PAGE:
Fifa: Jerome Valcke suspension brings further scrutiny
Air traffic controllers observed a curious sight on their screens on Thursday.
A private jet carrying Jerome Valcke, Fifa's secretary general, should have completed its journey to Moscow.
Fifa president Sepp Blatter's loyal lieutenant was due there to help Russia mark 1,000 days until the start of its World Cup in 2018.
Instead, at some stage on its journey across Eastern Europe, the plane turned around and headed back to its departure point of Zurich.
Awaiting Valcke on arrival was the news he had been immediately suspended from his duties, put on leave and a formal investigation into his conduct was under way.
Blatter had spent part of Thursday trying to reach the heads of football's regional confederations - including Uefa's Michel Platini - to advise them Valcke would be suspended.
He is said to have received overwhelming support.
It is quite an ignominious end for Valcke, who has steered Fifa through some of its biggest logistical and political problems in recent years.
At face value, the reason for Valcke's sudden departure appears to stem from allegations, which emerged on Thursday, of wrongdoing in connection with the sale of Brazil World Cup tickets.
Valcke's lawyer, Barry Berke, has called the claims "fabricated and outrageous".
Fifa's ethics committee must now conduct an inquiry and deliver answers.
But there is a key phrase in Fifa's short statement: "Fifa has been made aware of a series of allegations…"
"Series" potentially speaks of the increasing pressure Valcke has been under since the US indictment against a number of football officials was revealed in May.
He has consistently denied any wrongdoing or involvement over allegations South Africa paid a $10m (£6.5m) bribe to former Fifa powerbroker Jack Warner.
The organisation's finance committee sanctioned the payment, which was transferred via a Fifa account after being taken from South Africa's World Cup organisation budget.
Correspondence shows Valcke was, at the very least, aware of the payment which was made, in theory, as part of an African diaspora football development fund for the Caribbean.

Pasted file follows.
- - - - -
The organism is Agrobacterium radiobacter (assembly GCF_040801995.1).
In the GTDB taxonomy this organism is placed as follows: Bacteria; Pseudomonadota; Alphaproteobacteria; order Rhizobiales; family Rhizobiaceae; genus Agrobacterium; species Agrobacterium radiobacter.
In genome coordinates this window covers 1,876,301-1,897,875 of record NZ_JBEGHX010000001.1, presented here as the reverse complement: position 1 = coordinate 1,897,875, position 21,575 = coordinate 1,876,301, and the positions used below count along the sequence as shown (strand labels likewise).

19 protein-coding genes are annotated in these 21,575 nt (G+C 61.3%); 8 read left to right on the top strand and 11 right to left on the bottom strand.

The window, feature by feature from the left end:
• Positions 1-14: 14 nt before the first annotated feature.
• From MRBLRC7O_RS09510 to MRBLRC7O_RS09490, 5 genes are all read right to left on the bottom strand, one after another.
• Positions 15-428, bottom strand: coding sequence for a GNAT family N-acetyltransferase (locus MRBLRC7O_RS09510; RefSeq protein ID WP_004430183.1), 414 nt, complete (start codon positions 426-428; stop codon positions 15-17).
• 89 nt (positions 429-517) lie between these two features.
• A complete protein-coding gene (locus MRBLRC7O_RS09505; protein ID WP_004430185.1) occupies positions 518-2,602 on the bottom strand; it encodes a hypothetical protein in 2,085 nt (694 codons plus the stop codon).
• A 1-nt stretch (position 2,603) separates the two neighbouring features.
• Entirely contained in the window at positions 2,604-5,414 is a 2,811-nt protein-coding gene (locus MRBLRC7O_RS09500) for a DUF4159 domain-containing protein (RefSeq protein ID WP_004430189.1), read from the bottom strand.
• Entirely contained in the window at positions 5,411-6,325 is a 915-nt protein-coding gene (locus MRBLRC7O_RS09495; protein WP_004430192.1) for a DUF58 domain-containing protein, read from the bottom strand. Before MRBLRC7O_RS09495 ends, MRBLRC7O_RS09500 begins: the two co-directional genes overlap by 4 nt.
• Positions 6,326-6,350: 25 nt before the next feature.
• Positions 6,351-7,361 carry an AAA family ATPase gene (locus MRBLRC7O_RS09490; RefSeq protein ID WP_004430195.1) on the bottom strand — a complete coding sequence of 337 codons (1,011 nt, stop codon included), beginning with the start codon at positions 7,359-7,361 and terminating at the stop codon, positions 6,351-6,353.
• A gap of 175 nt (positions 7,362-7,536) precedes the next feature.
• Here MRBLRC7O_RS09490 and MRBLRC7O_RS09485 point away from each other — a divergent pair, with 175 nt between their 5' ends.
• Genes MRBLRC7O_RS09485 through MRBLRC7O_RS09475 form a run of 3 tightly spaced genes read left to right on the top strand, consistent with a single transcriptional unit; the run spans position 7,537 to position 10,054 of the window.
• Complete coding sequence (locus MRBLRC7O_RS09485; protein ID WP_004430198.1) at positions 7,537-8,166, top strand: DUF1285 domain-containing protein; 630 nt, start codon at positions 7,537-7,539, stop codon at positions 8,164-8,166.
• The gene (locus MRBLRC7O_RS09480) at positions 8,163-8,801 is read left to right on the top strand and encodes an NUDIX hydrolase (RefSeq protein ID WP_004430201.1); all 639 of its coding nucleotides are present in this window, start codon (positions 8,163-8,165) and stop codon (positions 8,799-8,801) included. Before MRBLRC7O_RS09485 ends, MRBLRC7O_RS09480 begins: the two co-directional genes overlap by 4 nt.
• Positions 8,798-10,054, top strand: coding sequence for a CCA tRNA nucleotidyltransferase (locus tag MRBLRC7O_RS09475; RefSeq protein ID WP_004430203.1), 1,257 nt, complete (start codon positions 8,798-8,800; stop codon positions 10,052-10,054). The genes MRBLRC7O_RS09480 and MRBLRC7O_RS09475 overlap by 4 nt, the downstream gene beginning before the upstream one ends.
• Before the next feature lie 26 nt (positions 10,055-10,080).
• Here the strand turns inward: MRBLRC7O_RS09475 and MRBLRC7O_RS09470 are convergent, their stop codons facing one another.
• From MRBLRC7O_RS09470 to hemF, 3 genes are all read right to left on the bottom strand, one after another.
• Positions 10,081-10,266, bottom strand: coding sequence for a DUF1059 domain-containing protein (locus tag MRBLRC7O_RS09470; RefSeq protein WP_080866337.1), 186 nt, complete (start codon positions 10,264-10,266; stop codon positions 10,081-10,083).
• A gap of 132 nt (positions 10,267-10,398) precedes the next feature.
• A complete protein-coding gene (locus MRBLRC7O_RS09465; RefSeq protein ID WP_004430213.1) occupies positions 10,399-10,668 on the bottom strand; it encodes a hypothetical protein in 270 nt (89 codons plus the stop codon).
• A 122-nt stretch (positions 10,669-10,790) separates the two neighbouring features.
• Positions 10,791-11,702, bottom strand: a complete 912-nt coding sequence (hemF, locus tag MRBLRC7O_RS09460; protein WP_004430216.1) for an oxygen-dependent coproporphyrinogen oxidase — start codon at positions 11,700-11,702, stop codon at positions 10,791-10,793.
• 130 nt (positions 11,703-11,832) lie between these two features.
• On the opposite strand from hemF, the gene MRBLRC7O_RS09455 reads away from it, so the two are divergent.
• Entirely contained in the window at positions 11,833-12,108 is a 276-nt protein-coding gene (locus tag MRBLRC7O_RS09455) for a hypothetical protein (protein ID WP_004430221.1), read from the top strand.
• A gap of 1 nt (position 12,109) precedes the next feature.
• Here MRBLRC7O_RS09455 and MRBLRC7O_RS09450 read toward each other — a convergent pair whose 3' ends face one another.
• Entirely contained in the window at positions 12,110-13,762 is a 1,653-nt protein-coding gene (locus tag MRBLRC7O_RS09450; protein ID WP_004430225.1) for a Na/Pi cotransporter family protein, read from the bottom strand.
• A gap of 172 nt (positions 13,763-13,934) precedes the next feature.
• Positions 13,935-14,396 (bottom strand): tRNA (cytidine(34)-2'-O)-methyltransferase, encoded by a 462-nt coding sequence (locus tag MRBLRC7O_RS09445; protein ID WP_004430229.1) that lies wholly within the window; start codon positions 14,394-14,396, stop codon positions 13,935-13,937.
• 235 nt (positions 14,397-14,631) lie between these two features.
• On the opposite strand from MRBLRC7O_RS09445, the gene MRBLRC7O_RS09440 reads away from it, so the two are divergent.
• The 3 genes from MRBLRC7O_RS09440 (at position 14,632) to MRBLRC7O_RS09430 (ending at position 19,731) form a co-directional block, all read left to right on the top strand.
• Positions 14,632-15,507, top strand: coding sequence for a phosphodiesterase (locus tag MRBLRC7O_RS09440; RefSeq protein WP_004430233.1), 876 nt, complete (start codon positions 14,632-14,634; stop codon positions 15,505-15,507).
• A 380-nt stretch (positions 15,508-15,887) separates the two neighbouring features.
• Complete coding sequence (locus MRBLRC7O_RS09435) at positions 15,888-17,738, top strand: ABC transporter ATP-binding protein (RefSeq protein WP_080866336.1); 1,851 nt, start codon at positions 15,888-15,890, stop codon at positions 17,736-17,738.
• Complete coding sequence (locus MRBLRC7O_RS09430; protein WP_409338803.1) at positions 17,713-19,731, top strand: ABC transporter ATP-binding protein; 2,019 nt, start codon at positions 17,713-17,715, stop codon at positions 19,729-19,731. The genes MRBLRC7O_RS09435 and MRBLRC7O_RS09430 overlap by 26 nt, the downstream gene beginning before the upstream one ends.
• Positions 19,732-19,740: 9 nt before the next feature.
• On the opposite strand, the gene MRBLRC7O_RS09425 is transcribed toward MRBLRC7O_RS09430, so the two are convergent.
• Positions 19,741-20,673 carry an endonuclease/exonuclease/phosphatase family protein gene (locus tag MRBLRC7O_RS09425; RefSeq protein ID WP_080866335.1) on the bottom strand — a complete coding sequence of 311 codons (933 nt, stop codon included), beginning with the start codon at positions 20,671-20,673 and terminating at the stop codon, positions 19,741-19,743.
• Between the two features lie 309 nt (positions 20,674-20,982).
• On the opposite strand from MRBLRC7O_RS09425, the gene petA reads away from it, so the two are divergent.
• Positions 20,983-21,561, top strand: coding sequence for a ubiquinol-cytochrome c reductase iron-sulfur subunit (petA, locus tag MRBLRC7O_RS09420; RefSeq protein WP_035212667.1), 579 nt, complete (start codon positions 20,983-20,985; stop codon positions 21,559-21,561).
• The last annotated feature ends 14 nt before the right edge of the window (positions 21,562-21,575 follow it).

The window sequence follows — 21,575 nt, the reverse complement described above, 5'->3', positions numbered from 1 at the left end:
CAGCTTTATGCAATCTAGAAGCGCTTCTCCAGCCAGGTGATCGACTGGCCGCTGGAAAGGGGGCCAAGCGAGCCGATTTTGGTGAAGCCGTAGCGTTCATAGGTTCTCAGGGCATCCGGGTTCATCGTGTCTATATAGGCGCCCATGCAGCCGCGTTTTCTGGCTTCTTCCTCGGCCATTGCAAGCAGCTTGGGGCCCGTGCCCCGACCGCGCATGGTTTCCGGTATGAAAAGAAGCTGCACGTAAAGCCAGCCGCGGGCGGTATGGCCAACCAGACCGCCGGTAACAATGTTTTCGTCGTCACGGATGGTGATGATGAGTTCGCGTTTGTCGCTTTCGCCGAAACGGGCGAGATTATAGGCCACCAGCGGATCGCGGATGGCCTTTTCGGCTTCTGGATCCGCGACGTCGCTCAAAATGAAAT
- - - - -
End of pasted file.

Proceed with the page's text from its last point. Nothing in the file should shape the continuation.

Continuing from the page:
A BBC investigation has revealed Warner in fact siphoned off the money for his own purposes.
In June, Fifa insisted in a statement that Valcke - nor any other member of Fifa's senior management - was involved "in the initiation, approval and implementation" of the fund.
Fifa, and Valcke, have managed to stagger on through the summer.
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Blatter got on the front foot last month, telling me in an interview the "institution" of Fifa is not corrupt and the fault for its woes lay with errant individuals.
A complex reform process is also under way, designed to restore credibility to its governance and reputation.
It's off to a shaky start, with an update due to be delivered next week at Fifa's scheduled executive committee meeting.
However, with the US attorney general making it clear on Monday that her department's investigations into world football are far from over, the pressure is on Fifa to deliver on its promises.
Loretta Lynch states individual and "entities" could face further action.
Perception is therefore everything right now for Fifa.
And having a secretary general embroiled in a ticket scandal and facing persistent questions over the South Africa issue is not the image the governing body needs to present.
The bigger fear for Fifa concerned potential future allegations. In essence, what didn't they know about Valcke's activities?
Would there be further accusations in the coming days or weeks? And what damage would that do the organisation?
The decision was taken that Valcke had to be cut loose - an extraordinary act given how reluctant Fifa has been in the past to move against its executives.
But then these are unprecedented times for Fifa.
If it is to move on from this crisis then key voices within the organisation believe decisive action must be taken - even if it means ordering a private jet to turn around mid-flight.